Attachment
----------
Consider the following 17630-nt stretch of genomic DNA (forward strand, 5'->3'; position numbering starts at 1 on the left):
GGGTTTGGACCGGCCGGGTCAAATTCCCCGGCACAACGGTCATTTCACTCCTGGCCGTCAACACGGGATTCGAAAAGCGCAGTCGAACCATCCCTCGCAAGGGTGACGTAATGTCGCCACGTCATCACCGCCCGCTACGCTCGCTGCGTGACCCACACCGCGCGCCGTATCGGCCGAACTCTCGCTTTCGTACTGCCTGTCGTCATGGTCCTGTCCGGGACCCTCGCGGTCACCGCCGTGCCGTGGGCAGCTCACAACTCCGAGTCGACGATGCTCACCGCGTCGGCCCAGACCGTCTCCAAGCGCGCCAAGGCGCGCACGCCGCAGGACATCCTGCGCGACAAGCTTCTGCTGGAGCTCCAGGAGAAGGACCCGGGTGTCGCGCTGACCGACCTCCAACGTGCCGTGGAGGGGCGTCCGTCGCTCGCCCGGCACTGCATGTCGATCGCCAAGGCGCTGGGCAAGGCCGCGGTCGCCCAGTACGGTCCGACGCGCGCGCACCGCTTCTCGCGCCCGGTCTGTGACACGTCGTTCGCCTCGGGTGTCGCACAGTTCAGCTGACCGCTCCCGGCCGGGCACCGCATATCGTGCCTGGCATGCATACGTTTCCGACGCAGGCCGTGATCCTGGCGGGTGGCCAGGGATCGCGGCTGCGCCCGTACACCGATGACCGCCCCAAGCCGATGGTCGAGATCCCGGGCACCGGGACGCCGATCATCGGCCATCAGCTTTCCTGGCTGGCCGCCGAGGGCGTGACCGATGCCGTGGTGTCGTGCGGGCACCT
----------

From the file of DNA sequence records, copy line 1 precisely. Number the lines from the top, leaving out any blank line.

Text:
Consider the following 17630-nt stretch of genomic DNA (forward strand, 5'->3'; position numbering starts at 1 on the left):